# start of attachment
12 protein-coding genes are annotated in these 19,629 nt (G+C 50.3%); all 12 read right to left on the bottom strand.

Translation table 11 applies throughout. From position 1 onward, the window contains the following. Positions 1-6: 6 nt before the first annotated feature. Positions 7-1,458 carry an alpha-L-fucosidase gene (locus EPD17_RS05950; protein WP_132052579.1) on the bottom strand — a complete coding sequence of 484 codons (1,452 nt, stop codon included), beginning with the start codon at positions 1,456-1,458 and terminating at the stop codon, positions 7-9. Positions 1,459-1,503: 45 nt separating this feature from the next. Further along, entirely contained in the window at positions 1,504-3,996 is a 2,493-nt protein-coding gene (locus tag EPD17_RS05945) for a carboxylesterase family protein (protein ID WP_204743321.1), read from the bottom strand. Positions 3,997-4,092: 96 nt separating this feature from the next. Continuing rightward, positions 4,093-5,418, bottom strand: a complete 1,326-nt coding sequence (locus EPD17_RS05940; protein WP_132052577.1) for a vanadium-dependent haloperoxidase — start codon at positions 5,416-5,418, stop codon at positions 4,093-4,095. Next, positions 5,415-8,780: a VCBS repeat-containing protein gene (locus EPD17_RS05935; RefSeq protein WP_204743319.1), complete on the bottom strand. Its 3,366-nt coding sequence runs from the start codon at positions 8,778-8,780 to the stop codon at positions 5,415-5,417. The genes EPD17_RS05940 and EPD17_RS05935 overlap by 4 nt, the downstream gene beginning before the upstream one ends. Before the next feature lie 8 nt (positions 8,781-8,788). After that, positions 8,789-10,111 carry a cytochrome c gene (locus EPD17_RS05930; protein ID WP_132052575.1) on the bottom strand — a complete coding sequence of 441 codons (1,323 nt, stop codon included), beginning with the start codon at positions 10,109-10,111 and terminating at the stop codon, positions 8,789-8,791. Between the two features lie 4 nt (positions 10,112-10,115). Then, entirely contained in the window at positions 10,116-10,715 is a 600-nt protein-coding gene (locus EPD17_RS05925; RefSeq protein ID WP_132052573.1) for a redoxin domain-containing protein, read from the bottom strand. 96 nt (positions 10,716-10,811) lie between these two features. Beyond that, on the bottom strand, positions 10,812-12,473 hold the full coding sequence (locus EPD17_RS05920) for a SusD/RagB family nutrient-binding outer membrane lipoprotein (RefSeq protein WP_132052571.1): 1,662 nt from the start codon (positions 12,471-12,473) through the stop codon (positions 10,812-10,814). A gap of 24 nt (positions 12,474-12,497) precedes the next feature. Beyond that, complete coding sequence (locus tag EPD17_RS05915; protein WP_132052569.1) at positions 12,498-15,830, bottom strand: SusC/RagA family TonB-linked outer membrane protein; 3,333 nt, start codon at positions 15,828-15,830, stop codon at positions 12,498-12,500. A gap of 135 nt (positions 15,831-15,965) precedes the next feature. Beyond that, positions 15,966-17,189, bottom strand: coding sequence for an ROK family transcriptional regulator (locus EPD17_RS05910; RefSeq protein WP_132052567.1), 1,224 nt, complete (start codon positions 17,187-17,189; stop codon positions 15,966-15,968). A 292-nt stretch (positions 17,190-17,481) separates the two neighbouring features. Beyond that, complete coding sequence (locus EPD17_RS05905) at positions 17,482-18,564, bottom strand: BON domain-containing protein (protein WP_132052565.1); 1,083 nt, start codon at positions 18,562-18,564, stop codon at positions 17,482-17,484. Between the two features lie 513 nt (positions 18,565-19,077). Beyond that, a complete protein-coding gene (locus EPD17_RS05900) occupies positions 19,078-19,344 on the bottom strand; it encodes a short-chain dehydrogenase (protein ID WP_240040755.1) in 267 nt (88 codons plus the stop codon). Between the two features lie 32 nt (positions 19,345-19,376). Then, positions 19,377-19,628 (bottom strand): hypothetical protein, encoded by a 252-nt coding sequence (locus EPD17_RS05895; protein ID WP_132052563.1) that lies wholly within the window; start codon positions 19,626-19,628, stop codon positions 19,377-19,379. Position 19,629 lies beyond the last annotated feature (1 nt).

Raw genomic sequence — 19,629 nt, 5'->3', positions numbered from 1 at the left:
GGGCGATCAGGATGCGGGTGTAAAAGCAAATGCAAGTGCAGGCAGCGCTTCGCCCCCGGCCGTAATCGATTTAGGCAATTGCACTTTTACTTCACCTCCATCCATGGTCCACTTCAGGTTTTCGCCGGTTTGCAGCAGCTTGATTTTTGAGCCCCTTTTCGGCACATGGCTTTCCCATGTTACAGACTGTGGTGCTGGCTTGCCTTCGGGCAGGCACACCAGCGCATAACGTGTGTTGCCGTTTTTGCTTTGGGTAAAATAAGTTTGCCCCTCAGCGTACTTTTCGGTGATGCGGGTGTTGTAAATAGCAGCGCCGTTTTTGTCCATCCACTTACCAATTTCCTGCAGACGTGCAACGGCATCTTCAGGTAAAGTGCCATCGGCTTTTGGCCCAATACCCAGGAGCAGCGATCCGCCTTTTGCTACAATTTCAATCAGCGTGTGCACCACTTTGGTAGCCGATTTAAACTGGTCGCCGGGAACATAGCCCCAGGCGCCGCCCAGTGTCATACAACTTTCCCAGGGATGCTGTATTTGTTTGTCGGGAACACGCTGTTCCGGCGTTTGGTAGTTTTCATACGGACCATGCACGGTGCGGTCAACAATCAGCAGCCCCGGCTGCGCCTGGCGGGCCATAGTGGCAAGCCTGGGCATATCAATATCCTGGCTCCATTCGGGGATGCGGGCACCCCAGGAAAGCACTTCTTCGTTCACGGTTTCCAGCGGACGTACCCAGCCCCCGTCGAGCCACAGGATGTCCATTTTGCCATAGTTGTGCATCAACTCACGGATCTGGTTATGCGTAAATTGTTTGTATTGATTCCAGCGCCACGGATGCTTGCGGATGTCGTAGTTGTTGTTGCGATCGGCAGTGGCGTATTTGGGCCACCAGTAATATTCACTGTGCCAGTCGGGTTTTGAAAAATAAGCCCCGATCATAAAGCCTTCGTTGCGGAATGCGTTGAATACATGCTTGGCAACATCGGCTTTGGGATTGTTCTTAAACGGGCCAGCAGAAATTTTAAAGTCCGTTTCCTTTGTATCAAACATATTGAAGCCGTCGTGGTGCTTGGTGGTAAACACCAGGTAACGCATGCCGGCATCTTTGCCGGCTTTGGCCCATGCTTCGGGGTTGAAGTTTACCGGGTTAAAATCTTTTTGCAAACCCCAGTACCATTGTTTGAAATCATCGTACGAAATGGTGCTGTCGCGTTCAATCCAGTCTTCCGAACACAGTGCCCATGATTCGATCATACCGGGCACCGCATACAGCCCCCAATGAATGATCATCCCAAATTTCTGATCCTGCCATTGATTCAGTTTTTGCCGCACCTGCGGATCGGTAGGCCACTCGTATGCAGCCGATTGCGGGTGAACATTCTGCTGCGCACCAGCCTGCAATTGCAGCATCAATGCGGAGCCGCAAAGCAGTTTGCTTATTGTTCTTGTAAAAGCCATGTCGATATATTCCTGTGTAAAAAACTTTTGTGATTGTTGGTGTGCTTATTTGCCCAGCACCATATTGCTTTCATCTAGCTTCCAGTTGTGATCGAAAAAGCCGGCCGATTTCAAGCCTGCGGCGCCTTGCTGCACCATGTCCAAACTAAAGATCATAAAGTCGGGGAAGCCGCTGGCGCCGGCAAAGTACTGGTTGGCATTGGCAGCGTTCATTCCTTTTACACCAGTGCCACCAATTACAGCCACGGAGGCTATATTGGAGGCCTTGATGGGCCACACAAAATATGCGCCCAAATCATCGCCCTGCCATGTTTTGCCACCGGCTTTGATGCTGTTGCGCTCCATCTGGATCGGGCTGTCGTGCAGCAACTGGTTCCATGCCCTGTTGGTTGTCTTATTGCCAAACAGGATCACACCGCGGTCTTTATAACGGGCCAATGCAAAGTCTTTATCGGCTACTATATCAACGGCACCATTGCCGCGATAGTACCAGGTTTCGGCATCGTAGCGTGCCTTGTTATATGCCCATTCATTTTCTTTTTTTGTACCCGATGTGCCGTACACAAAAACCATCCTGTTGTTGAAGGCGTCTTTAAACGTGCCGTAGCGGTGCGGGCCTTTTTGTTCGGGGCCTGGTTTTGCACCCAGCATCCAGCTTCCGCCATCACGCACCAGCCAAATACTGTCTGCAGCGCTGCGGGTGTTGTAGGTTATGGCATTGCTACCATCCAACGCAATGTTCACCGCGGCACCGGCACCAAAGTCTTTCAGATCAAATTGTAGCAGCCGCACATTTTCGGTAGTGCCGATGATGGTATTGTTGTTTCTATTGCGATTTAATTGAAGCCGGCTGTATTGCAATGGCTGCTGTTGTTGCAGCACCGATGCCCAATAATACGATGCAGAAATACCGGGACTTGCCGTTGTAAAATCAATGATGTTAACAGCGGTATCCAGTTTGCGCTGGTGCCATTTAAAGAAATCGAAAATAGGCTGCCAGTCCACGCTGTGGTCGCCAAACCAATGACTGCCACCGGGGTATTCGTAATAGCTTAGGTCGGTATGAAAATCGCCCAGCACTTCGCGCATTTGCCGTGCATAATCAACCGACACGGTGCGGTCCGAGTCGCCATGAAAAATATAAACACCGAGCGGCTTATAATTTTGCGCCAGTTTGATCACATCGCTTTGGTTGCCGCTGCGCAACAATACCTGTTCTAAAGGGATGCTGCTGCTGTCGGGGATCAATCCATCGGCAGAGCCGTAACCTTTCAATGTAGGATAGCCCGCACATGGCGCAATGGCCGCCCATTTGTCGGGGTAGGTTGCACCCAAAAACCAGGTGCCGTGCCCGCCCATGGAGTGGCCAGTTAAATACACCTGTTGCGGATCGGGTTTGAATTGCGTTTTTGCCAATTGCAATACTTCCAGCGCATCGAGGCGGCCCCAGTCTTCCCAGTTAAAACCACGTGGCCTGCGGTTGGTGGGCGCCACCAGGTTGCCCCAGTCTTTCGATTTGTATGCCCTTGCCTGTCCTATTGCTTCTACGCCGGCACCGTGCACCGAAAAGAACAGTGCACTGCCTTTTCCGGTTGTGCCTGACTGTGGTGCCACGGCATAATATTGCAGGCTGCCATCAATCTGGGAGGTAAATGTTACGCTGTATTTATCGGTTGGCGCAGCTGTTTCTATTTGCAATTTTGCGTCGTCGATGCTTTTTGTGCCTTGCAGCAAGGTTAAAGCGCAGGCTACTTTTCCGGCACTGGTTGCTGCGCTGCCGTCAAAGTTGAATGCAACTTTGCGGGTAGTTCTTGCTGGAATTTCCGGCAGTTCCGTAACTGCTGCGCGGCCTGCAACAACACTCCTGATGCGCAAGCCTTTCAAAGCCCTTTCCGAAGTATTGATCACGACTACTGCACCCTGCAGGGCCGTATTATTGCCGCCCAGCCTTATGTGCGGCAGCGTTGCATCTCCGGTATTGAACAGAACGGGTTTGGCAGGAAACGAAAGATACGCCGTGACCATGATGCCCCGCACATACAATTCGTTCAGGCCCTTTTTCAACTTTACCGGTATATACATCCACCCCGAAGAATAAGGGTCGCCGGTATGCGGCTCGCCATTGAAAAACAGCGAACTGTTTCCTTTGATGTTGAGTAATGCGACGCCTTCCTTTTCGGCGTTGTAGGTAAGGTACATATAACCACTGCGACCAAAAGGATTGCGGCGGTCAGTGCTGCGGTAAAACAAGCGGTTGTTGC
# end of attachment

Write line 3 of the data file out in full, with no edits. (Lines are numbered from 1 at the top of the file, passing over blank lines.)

Raw genomic sequence — 19,629 nt, 5'->3', positions numbered from 1 at the left: